David Rijks

Address: Hughes Hall
Mortimer Road
Cambridge CB1 2EW
United Kingdom
E-Mail: ddfr2@cam.ac.uk


Beyond the Pillars: Diplomatic Representation of EU External Relations in Third Countries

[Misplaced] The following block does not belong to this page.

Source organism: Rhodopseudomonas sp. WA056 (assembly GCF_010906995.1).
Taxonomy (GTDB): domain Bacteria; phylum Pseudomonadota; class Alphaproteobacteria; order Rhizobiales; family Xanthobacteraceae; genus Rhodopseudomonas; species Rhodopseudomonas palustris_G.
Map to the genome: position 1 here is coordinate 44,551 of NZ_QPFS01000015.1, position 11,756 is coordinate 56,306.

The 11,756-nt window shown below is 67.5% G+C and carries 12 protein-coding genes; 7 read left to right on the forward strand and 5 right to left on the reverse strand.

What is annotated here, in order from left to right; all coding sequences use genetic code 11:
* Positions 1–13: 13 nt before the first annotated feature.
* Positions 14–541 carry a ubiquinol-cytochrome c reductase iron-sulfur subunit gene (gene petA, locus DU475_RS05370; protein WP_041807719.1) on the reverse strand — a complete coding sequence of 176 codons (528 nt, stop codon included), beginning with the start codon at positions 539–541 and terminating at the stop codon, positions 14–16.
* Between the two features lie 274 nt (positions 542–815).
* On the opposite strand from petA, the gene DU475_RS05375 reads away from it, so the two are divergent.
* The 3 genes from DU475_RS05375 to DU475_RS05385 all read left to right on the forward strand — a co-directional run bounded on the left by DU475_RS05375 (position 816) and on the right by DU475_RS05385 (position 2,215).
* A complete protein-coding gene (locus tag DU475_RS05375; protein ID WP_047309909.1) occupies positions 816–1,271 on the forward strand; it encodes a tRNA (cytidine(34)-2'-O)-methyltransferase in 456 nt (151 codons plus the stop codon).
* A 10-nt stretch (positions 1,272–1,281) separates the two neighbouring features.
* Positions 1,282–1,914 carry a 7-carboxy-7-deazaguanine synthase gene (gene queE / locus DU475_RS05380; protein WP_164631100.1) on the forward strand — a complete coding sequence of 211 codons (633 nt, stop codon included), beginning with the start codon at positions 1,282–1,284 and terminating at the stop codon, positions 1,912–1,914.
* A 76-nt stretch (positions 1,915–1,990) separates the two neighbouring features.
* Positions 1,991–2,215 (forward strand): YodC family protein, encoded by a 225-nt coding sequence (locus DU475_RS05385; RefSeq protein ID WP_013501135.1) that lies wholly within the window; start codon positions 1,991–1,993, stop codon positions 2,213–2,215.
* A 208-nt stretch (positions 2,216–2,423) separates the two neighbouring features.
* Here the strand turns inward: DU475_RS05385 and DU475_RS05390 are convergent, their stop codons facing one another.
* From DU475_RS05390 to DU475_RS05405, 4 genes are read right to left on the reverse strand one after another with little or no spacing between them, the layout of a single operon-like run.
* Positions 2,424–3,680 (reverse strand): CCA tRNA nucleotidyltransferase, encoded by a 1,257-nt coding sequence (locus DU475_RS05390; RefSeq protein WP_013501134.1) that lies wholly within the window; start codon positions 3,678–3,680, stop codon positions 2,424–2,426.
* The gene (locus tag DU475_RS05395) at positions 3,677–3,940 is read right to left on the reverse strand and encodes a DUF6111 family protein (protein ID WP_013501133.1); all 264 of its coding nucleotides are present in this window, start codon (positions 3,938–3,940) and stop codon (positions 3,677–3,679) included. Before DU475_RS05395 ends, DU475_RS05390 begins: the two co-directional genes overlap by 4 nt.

A European diplomacy in its own right is emerging gradually and this research project is an analytical attempt to understand the system of European diplomatic representation in the context of cross-pillar policies. Cross-pillar policies typically involve instruments of representation from both the second and first pillar, and the question imposes itself how these historically distinct regimes are reconciled on the ground in the absence of uniform guidelines. Does the way in which coherence is achieved have an impact on the roles that member states, the Commission, and, increasingly, the Council play in the representation of the EU? The underlying research question guiding this study can thus be formulated as follows: How does the promotion of coherence in the external representation of policies in the grey area between the first and second pillar affect the division of roles between member states, the European Commission, and the Council in the field of diplomatic representation of the EU’s external activities? In addition, this study will address the anticipation of a European diplomatic service. Questions about the design, tasks and composition of the European External Action Service (EEAS) are extremely relevant. Other questions relate to the role of the High Representative for the CSFP, whose frequent meetings with a wide variety of foreign interlocutors seem to be evidence of an increasingly independent role in external representation. Finally, the latest rounds of enlargements raise the question how the new member states have responded to the opportunities and responsibilities of the EU system of representation, and how they, in turn, have helped shape the system of European diplomacy. This project departs from the continuing tension between enhancing coherence between these dimensions (and thus the effectiveness of the EU’s external relations) on the one hand, while on the other hand preserving where possible the intergovernmental nature of foreign policy and diplomacy. The increasing importance of cross-pillar linkages raises the importance of the former objective considerably. The analysis of the effects of cross-pillarisation takes a historical institutionalist perspective, focusing on specific politico-legal aspects of cross-pillar policies and the constraints and opportunities for the different actors in the system. This study connects the literature on cross-pillar policies in EU external relations (and specifically coherence between them), to the literature on European diplomacy.





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